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I am configuring Config Server Firewall and here is the default config for ICMP. I have read on the internet that disabling or limiting ICMP can cause huge headaches on your server. However I have also read it can help prevent some times of DDOS.

Do you think i should rate limit and if yes at what rate?

# Allow incoming PING
ICMP_IN = "1"

# Set the per IP address incoming ICMP packet rate
# To disable rate limiting set to "0"
ICMP_IN_RATE = "1/s"

# Allow outgoing PING
ICMP_OUT = "1"

# Set the per IP address outgoing ICMP packet rate (hits per second allowed),
# e.g. "1/s"
# To disable rate limiting set to "0"
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marked as duplicate by Tom O'Connor Aug 25 '13 at 22:18

This question was marked as an exact duplicate of an existing question.

ICMP Rate limiting has the side effect to make the users think there is an issue. "Look, I always loose 50% pings to the server. This is the issue". It also makes troubleshooting harder. – petrus May 22 '12 at 9:24
Are you trying to protect a downstream link with limited bandwidth? If the link you care about is in front of the firewall, rate-limiting ICMPs will do little to no good anyway. – David Schwartz May 22 '12 at 10:03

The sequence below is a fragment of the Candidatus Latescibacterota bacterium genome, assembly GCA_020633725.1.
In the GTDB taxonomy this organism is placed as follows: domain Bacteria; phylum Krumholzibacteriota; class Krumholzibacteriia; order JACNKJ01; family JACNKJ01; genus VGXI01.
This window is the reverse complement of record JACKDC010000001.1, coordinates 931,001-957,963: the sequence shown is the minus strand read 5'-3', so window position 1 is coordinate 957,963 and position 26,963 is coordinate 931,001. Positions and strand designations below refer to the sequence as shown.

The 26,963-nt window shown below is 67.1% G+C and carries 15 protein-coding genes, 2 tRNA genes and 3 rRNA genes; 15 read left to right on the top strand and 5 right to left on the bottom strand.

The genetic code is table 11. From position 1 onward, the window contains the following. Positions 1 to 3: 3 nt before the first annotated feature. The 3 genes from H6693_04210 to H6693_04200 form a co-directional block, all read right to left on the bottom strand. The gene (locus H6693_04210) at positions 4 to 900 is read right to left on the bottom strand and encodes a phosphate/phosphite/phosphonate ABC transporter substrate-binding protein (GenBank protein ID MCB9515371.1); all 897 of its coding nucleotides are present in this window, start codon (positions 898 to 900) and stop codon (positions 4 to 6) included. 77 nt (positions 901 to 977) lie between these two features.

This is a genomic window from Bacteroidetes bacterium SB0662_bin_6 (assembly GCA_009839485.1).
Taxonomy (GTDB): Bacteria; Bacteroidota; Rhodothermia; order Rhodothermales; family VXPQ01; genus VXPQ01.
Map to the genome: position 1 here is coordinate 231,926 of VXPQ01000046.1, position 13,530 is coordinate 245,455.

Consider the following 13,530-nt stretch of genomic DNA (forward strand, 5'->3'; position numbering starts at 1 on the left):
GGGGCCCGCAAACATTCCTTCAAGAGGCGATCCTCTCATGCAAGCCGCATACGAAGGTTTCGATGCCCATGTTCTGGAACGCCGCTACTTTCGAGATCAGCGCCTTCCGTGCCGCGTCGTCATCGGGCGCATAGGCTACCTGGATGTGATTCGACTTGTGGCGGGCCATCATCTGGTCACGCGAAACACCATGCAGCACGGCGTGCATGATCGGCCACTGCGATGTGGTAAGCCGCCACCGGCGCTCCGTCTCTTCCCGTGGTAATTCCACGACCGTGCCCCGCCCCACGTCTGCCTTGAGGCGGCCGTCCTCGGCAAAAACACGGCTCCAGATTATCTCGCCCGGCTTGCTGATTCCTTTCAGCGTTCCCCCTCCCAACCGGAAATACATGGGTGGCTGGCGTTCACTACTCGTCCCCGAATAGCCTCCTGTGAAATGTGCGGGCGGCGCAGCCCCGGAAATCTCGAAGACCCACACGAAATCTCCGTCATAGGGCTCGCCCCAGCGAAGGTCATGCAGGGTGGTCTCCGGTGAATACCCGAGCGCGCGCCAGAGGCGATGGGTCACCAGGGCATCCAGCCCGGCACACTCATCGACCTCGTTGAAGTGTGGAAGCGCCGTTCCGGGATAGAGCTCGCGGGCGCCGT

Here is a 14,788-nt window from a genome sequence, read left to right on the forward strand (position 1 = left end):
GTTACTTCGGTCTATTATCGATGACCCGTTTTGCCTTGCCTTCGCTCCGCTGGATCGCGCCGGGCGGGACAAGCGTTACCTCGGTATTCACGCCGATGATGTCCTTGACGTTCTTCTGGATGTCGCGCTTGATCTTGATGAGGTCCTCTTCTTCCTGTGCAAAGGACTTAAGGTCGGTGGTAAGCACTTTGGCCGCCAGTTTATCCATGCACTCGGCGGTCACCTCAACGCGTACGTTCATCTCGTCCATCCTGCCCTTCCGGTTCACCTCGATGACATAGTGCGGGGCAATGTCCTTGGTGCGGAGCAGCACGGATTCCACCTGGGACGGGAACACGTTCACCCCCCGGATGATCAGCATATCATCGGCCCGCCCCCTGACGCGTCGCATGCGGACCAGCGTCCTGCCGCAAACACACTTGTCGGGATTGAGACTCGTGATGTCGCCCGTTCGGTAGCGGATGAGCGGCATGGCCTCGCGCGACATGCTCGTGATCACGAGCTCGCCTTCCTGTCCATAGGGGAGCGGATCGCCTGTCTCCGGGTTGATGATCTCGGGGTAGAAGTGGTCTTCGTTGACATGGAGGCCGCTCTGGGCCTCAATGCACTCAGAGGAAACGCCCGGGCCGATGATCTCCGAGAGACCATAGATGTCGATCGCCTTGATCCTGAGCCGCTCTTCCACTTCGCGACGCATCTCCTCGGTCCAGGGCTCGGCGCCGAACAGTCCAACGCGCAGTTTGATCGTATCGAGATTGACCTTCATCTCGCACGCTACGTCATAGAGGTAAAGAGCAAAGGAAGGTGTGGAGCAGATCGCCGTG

Yes - ICMP is an important protocol. Everything from pings to traceroutes to network unreachable are delivered as ICMP messages. Combine that with certain applications that first attempts to "ping" before establishing connectivity and other less-proper implementations of the technology and you may start to see that there are plenty of ICMP messages in-use.

I wouldn't recommend rate-limiting ICMP as a DDoS protection alone. There are plenty of other effective ways to DDoS your systems without resorting to ICMP. Similarly, if someone decides to flood your network, then the "how" doesn't really matter anymore (i.e. ICMP, UDP, TCP half-open). With that said, there may be good reasons to rate-limit ICMP. If you decide to block or rate limit ICMP, then I'd recommend establishing a baseline and tweaking from there. Also, document and communicate such changes because when things start to break, most people don't think twice about ICMP.

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